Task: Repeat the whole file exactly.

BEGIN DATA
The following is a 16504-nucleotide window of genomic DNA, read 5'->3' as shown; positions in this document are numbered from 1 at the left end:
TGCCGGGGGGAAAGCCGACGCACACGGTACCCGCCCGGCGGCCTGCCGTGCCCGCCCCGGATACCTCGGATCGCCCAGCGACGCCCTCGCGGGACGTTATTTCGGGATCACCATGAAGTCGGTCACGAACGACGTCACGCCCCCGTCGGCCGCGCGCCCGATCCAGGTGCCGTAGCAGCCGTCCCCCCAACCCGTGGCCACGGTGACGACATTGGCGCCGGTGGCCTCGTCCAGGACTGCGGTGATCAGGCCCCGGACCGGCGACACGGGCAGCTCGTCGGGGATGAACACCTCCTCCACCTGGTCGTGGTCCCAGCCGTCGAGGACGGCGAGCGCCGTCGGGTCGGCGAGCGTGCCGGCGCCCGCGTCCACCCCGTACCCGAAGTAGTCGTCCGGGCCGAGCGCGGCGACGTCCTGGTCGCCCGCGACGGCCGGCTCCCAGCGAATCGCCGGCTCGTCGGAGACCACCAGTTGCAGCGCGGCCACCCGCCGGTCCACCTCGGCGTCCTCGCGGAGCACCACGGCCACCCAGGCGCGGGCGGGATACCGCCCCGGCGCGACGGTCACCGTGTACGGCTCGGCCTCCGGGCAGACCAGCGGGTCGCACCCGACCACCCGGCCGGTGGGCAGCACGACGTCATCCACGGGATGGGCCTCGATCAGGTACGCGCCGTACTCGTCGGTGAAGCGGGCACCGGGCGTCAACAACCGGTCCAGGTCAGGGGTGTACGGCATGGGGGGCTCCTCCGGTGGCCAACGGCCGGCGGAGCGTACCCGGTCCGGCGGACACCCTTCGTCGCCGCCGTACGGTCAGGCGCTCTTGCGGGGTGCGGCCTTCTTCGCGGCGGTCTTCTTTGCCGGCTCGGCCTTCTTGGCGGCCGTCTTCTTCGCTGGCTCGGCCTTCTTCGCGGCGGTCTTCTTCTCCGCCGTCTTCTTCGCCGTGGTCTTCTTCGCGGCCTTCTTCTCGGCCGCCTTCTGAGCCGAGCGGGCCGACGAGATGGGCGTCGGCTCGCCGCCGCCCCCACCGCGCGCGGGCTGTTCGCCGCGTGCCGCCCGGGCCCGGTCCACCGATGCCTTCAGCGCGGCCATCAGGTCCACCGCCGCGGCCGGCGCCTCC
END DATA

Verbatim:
The following is a 16504-nucleotide window of genomic DNA, read 5'->3' as shown; positions in this document are numbered from 1 at the left end:
TGCCGGGGGGAAAGCCGACGCACACGGTACCCGCCCGGCGGCCTGCCGTGCCCGCCCCGGATACCTCGGATCGCCCAGCGACGCCCTCGCGGGACGTTATTTCGGGATCACCATGAAGTCGGTCACGAACGACGTCACGCCCCCGTCGGCCGCGCGCCCGATCCAGGTGCCGTAGCAGCCGTCCCCCCAACCCGTGGCCACGGTGACGACATTGGCGCCGGTGGCCTCGTCCAGGACTGCGGTGATCAGGCCCCGGACCGGCGACACGGGCAGCTCGTCGGGGATGAACACCTCCTCCACCTGGTCGTGGTCCCAGCCGTCGAGGACGGCGAGCGCCGTCGGGTCGGCGAGCGTGCCGGCGCCCGCGTCCACCCCGTACCCGAAGTAGTCGTCCGGGCCGAGCGCGGCGACGTCCTGGTCGCCCGCGACGGCCGGCTCCCAGCGAATCGCCGGCTCGTCGGAGACCACCAGTTGCAGCGCGGCCACCCGCCGGTCCACCTCGGCGTCCTCGCGGAGCACCACGGCCACCCAGGCGCGGGCGGGATACCGCCCCGGCGCGACGGTCACCGTGTACGGCTCGGCCTCCGGGCAGACCAGCGGGTCGCACCCGACCACCCGGCCGGTGGGCAGCACGACGTCATCCACGGGATGGGCCTCGATCAGGTACGCGCCGTACTCGTCGGTGAAGCGGGCACCGGGCGTCAACAACCGGTCCAGGTCAGGGGTGTACGGCATGGGGGGCTCCTCCGGTGGCCAACGGCCGGCGGAGCGTACCCGGTCCGGCGGACACCCTTCGTCGCCGCCGTACGGTCAGGCGCTCTTGCGGGGTGCGGCCTTCTTCGCGGCGGTCTTCTTTGCCGGCTCGGCCTTCTTGGCGGCCGTCTTCTTCGCTGGCTCGGCCTTCTTCGCGGCGGTCTTCTTCTCCGCCGTCTTCTTCGCCGTGGTCTTCTTCGCGGCCTTCTTCTCGGCCGCCTTCTGAGCCGAGCGGGCCGACGAGATGGGCGTCGGCTCGCCGCCGCCCCCACCGCGCGCGGGCTGTTCGCCGCGTGCCGCCCGGGCCCGGTCCACCGATGCCTTCAGCGCGGCCATCAGGTCCACCGCCGCGGCCGGCGCCTCC